Hard times, hard decisions

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(Copyright © 2015 by Chesney Bradshaw, all rights reserved)
(Copyright © 2015 by Chesney Bradshaw, all rights reserved)

I recently met with someone I know and asked him how do you handle making tough decisions. He said he’s had to make hard decisions often and it’s never easy. One time he had to do an organisation and methods study while working for an organisation. The conclusion or recommendations in his report required that about hundred and 25 employees had to be retrenched. It wasn’t easy for him. So he decided to tear up the report, throw it in the waste paper bin and handed in his resignation.

What difficult decisions have you had to make in your life? What tough decisions are you postponing? Do you need to make decisions about your future that you never get around to making?

I recently came across an interesting fact about automatic, instinctive and emotional thinking. The researchers said this type of thinking relies on mental shortcuts that generate intuitive answers to problems when they arise. As an example, people know that they should save for retirement, yet they don’t sign up for a retirement plan. One survey found that people spend more time choosing a TV set or the location of a birthday dinner than setting up a retirement plan.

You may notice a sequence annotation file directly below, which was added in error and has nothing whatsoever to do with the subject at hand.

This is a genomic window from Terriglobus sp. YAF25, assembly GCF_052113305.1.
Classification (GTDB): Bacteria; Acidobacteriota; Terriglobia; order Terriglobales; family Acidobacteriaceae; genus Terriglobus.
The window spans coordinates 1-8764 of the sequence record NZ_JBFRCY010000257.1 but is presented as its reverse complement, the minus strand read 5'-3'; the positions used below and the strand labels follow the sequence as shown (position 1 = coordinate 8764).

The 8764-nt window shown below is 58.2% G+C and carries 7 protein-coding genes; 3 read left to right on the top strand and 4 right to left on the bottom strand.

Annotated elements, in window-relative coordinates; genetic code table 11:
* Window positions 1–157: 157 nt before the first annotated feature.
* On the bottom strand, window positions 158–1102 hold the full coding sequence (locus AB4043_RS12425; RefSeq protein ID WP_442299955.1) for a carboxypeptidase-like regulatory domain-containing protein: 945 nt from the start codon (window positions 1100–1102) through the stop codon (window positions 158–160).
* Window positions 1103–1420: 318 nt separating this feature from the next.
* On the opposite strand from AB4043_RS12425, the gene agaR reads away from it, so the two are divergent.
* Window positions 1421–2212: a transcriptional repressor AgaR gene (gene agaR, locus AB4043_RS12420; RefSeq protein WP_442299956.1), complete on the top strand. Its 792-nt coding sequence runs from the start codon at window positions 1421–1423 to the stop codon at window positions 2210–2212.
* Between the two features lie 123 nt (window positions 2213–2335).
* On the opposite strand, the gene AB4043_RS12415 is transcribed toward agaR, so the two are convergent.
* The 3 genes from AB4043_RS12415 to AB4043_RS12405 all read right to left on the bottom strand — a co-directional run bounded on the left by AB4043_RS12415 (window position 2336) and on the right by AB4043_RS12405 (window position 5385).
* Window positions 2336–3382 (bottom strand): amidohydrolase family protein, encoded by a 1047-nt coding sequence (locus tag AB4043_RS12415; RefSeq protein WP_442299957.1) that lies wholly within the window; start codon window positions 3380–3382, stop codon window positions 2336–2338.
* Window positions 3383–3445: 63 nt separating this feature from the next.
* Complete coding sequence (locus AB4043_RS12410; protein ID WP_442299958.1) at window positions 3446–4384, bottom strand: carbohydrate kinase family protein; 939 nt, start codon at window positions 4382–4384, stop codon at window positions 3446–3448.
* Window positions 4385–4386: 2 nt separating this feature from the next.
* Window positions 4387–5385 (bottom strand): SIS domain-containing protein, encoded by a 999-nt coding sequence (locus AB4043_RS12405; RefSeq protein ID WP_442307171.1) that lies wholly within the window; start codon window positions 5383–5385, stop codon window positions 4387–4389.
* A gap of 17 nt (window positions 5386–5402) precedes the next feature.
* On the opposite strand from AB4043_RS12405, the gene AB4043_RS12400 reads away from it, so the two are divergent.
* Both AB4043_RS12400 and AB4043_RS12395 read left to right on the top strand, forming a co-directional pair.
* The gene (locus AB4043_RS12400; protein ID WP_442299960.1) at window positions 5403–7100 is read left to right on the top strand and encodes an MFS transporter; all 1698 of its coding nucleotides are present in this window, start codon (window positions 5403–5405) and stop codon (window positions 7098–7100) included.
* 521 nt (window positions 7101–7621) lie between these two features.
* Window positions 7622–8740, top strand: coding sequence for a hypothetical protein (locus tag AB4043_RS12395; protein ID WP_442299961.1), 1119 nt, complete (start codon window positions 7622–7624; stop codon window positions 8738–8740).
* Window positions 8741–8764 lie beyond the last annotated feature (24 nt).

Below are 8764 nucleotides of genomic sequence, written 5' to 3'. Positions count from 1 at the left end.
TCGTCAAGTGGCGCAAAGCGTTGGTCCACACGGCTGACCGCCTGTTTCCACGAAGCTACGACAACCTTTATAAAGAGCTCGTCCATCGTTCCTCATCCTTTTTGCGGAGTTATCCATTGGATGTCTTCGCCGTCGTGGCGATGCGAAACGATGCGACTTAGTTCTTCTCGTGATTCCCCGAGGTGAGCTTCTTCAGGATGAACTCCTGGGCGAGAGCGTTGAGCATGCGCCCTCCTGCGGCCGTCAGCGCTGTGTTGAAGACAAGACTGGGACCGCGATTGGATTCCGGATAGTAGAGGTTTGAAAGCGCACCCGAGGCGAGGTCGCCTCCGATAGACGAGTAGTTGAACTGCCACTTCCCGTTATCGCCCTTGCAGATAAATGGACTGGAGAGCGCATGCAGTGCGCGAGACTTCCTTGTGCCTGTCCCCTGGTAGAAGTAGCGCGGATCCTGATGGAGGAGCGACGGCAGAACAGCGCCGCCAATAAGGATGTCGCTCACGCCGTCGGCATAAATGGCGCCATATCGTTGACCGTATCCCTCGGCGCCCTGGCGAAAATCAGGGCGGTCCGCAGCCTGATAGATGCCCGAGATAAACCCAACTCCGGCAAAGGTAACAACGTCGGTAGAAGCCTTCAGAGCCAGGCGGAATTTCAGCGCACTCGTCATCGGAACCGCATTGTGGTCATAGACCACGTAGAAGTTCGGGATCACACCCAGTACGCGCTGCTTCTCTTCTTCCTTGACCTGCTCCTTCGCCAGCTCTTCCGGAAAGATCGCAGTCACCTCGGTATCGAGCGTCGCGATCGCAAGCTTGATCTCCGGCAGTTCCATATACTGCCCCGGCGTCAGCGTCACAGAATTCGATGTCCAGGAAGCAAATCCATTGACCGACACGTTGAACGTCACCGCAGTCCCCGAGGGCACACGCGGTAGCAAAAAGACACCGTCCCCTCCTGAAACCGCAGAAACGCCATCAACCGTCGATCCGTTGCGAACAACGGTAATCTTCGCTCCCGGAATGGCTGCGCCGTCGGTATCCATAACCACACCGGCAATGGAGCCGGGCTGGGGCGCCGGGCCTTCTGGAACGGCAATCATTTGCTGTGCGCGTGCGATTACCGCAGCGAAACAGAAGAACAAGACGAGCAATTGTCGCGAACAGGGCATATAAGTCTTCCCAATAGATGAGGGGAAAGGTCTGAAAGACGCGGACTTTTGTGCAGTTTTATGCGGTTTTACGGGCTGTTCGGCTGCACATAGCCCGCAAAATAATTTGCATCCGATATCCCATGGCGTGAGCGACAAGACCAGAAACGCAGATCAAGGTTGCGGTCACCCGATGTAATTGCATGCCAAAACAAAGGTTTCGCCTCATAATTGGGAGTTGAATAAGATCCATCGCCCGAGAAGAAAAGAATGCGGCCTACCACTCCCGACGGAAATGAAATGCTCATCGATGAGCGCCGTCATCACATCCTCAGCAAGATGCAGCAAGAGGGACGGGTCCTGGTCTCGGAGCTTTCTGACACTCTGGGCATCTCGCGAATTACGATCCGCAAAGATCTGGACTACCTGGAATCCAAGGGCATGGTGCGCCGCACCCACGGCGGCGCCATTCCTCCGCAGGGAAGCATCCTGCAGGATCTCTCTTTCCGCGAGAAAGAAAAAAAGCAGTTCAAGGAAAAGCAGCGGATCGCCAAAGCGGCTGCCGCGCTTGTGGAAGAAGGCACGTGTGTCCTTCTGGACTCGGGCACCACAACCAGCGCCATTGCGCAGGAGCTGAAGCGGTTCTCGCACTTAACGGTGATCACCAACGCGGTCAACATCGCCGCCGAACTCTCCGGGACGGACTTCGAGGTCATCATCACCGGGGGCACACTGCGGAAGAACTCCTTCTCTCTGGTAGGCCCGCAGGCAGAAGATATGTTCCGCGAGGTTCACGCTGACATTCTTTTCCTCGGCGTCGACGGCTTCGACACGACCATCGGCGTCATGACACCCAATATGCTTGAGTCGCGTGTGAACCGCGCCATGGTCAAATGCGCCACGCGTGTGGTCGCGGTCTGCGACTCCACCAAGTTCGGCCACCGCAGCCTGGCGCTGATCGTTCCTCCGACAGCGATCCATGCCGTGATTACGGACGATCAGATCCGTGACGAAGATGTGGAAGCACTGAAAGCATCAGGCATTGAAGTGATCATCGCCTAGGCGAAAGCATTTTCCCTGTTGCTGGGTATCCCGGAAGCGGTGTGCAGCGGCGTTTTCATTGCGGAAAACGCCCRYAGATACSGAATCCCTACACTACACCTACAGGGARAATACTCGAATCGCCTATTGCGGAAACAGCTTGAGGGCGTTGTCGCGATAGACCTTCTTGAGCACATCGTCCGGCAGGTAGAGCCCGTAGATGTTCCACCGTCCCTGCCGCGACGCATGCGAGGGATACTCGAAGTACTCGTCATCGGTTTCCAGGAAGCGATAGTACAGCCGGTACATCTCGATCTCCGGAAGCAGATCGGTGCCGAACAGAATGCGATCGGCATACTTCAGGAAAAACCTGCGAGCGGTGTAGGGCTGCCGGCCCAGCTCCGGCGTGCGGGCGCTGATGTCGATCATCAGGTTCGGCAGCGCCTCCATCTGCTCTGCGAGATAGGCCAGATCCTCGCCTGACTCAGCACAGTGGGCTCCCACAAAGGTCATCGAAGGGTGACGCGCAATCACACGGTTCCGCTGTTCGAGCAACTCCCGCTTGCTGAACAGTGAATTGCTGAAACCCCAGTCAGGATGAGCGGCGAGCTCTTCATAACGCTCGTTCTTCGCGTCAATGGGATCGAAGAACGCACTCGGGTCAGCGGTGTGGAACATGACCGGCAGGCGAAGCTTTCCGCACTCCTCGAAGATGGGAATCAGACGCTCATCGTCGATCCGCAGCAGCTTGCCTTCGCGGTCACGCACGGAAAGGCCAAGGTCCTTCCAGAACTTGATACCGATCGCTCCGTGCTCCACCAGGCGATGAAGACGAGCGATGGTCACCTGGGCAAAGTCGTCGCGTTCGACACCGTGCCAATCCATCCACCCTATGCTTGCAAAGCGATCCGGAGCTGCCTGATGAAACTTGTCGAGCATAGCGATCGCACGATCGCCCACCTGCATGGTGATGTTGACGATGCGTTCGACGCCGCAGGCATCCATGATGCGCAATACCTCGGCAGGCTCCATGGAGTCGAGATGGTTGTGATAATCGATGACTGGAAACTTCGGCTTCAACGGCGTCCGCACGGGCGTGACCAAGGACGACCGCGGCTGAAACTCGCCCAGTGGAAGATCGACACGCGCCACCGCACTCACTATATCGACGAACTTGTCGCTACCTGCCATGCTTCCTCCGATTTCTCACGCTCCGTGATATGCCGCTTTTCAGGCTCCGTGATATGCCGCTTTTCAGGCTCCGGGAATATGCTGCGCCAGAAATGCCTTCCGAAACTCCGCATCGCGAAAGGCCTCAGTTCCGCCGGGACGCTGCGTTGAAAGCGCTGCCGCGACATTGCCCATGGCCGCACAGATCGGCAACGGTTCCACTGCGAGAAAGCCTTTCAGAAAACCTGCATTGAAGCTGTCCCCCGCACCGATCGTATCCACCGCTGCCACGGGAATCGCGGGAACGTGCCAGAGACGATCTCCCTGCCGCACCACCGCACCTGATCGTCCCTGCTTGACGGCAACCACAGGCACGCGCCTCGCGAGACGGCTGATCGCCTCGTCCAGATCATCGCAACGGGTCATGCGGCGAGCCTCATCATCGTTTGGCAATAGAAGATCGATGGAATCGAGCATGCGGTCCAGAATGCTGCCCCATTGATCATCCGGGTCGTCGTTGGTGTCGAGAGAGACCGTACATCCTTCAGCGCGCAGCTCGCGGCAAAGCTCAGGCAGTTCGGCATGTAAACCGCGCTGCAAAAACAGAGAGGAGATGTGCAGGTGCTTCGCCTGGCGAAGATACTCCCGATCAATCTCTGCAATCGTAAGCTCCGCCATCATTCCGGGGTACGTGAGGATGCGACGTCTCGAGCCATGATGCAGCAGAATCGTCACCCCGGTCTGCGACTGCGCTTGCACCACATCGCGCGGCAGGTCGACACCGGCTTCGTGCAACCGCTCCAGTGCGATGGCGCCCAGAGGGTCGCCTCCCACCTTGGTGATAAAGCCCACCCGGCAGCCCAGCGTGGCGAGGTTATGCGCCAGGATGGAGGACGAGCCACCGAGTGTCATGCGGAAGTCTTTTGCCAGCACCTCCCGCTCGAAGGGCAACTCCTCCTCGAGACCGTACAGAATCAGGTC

The second thinking system is slow, logical and deliberate. It’s not to say that one type of decision-making is better than the other but both have their pros and cons. Here, for example, is a question to test your thinking. A bat and a ball cost R1.10 in total. The bat costs R1.00 more than the ball. How much does the ball cost? Your intuitive response is to assume that the bat costs R1.00 and the ball costs $0.10. But do the maths and you’ll see that the ball cost five cents to have a Rand difference between the two.

You may have thought of a great idea for a product or service or a new concept to start some small venture of your own. You think about it and dream about it but one day when you need it, it may be too late.

Then, you might not have the resources. You may not have the time. You may overestimate how good your idea is and underestimate what sort of time and money it will require. You may be overconfident about market demand without having done anything to test whether there is demand.

If you are in this situation and you want to make a decision to change things in your life for the better, then “Breakthrough Ideas” will provide you with the right tools to make important decision-making about starting something of your own easier and faster. Ready to make that all-important decision but not sure what to do next? We’ve done the hard work for you, so what are you waiting for? Here’s the link.

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